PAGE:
Larry Kudlow, host, CNBC's The Kudlow Report:
"Personal income tax of 15-20%, business, sales tax rate of 8-10%." ... "Maybe it's a range of 35-40%, it seems like that worked pretty well. If you started encroaching on 50, that would cause trouble...."
Dynamic Scoring: A Back-of-the-Envelope Guide - Gregory Mankiw and Matthew Weinzierl, December 12, 2005
For the canonical parameter values we have been using, the present-value feedback of a capital tax cut is 32.4 percent, compared to a steady-state feedback of 50 percent. The present-value feedback of a labor tax cut is 14.7 percent, compared to a steady-state feedback of 16.7 percent.
In a 2006 article published in the Journal of Public Economics, economist Greg Mankiw, who chaired the Council of Economic Advisers during Bush’s first term, estimated the long-run revenue feedback from a cut in capital taxes at 32.4 percent and 14.7 percent for a cut in labor taxes. [Bartlett]
Analyzing the Economic and Budgetary Effects of a 10 Percent Cut in Income Tax Rates - CBO, December 1, 2005
The budgetary impact of the economic changes was estimated to offset between 1 percent and 22 percent of the revenue loss from the tax cut over the first five years and add as much as 5 percent to that loss or offset as much as 32 percent of it over the second five years.
A 2005 Congressional Budget Office study during the time that Republican Doug Holtz-Eakin was CBO director concluded that a 10 percent cut in federal income tax rates would recoup at most 28 percent of the static revenue loss over 10 years. And this estimate assumes that taxpayers have unlimited foresight and know that taxes will be raised after 10 years to stabilize the debt/GDP ratio. Without foresight and no compensating tax increases or spending cuts, leading to an increase in the debt, feedback would be negative; i.e., causing the revenue loss to be larger than the static revenue loss. [Bartlett]
Specifically, Professors. Mankiw and Weinzierl calculated that 32.4 percent of the “static” or direct revenue loss of a capital-gains tax cut and 14.7 percent of the static revenue loss of a labor tax cut could be offset in present-value terms by additional growth, ignoring short-term Keynesian effects (i.e., any immediate stimulus provided to the economy).
The Congressional Budget Office, then headed by a Republican appointee, Douglas Holtz-Eakin, estimated that the economic effects of a 10 percent cut in income taxes would offset from 1 to 22 percent of the revenue loss in the first five years; in the following five years, the economic effects might offset up to 32 percent of the revenue loss, but might also add 5 percent to the revenue loss.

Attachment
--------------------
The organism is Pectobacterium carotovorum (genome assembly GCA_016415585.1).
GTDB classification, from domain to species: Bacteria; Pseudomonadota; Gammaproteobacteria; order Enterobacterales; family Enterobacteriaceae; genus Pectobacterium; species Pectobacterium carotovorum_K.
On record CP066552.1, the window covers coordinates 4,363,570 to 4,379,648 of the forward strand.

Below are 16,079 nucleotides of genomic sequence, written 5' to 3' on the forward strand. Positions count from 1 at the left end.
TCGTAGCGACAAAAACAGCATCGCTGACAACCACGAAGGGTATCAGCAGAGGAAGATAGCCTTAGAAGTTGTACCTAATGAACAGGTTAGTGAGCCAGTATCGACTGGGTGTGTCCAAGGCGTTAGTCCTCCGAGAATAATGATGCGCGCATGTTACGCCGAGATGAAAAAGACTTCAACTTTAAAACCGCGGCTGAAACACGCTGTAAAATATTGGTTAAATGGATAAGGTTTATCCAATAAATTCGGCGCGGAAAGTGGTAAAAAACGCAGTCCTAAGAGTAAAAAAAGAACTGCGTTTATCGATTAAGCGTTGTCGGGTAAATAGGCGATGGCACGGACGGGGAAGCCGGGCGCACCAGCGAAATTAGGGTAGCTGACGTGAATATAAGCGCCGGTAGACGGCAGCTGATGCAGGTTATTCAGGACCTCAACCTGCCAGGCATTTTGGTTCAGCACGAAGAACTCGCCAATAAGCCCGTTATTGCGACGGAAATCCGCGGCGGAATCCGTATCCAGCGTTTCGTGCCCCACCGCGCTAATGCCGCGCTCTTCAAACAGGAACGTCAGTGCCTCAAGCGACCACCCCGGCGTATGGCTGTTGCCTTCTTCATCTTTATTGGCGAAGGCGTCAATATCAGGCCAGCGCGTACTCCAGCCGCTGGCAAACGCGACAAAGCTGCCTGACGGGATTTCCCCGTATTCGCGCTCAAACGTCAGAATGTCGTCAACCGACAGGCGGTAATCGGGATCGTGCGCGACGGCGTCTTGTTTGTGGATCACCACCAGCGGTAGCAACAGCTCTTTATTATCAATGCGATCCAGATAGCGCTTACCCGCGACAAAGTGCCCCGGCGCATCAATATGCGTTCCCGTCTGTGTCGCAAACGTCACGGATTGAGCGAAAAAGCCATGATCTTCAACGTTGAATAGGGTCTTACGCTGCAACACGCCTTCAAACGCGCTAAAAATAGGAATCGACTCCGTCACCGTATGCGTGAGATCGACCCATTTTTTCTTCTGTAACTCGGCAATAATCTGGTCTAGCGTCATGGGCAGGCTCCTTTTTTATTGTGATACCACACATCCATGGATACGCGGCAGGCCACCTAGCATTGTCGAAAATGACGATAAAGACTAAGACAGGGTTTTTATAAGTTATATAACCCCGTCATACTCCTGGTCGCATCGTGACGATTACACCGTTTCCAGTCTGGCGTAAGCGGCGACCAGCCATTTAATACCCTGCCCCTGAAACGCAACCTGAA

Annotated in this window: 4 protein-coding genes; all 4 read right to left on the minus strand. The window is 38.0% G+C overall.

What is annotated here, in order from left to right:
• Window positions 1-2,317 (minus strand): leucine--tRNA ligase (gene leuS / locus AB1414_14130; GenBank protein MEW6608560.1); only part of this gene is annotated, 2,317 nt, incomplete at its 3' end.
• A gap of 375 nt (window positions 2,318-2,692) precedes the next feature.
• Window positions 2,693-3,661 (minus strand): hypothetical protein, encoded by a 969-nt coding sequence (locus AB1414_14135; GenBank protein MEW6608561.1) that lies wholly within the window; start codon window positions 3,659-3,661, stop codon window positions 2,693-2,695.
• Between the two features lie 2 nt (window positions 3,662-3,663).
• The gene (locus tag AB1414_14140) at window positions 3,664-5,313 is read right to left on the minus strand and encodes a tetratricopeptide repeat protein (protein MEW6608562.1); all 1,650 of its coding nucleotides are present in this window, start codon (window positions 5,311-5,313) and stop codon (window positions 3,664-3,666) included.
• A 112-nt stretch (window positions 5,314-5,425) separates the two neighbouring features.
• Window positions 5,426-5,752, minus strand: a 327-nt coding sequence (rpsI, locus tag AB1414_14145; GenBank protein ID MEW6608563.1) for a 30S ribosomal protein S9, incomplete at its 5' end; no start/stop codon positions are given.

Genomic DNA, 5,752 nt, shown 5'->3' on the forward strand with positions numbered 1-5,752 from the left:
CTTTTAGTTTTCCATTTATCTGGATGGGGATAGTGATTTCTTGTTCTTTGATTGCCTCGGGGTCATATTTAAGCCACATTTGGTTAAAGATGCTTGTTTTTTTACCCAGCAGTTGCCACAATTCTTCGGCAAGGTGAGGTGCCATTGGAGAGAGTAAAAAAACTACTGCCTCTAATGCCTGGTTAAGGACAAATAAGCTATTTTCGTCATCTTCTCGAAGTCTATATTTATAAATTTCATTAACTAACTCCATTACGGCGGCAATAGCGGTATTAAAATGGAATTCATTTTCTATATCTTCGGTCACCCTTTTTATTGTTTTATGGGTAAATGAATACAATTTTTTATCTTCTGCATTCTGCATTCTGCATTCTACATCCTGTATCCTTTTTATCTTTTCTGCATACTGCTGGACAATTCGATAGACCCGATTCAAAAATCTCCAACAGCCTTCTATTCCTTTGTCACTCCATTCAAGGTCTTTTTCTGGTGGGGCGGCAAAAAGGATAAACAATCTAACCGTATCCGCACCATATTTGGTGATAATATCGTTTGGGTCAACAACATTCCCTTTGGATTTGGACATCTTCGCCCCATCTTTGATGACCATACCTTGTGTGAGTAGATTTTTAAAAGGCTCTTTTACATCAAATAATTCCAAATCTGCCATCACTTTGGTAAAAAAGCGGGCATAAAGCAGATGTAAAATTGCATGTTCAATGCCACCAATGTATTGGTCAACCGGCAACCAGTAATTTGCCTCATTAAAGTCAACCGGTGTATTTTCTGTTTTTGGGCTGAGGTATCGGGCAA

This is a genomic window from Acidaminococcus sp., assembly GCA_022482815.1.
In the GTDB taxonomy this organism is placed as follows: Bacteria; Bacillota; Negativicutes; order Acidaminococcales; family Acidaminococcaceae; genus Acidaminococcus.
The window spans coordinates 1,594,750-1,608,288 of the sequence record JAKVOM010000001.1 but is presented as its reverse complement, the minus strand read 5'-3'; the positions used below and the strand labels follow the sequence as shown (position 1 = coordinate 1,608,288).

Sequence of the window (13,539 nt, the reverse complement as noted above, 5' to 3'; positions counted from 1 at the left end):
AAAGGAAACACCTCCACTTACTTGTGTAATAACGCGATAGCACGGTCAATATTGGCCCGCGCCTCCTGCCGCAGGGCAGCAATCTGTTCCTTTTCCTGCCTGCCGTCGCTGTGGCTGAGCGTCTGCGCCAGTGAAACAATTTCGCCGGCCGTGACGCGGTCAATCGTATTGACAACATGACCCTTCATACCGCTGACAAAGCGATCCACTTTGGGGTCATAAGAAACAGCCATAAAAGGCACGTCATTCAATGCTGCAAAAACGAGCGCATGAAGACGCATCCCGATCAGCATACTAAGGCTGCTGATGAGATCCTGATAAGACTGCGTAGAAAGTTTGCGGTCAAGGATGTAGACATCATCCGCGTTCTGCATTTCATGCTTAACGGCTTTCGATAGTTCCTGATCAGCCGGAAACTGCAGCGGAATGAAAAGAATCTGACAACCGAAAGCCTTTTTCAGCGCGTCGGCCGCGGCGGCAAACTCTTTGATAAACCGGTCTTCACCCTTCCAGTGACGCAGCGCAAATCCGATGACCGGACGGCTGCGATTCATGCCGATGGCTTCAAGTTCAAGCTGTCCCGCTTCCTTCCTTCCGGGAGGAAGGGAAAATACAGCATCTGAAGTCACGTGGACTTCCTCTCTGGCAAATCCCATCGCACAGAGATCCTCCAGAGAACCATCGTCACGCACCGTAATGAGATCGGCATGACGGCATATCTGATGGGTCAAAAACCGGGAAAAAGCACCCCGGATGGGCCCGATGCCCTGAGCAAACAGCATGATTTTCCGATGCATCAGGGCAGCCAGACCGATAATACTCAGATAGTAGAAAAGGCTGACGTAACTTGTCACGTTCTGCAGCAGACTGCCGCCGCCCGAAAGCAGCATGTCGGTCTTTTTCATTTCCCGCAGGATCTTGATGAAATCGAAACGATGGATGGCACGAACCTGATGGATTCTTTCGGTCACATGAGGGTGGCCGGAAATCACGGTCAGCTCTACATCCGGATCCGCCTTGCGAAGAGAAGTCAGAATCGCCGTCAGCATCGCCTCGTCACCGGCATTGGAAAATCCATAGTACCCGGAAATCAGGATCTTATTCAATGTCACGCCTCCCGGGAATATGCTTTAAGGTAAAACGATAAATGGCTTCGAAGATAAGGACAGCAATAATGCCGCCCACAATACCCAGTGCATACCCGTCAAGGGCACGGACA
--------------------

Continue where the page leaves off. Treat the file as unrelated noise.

No, Gov. Pawlenty, Tax Cuts Don’t Pay for Themselves - Bruce Bartlett, June 17, 2011
This is not surprising given that no one in the Reagan administration ever claimed that his 1981 tax cut would pay for itself or that it did. Reagan economists Bill Niskanen and Martin Anderson have written extensively on this oft-repeated myth. Conservative economist Lawrence Lindsey made a thorough effort to calculate the feedback effect in his 1990 book, The Growth Experiment. He concluded that the behavioral and macroeconomic effects of the 1981 tax cut, resulting from both supply-side and demand-side effects, recouped about a third of the static revenue loss.
2004 Economic Report of the President
Then, if dynamic effects are considered, a capital tax cut reduces tax revenue in long-run equilibrium by half as much as a static analysis would indicate. [page 128]
Laffer Curve - IGM Economic Experts, June 26, 2012
Question A: A cut in federal income tax rates in the US right now would lead to higher GDP within five years than without the tax cut. [0% Strongly Agree, 35% Agree]
Question B: A cut in federal income tax rates in the US right now would raise taxable income enough so that the annual total tax revenue would be higher within five years than without the tax cut. [0% Strongly Agree, 0% Agree]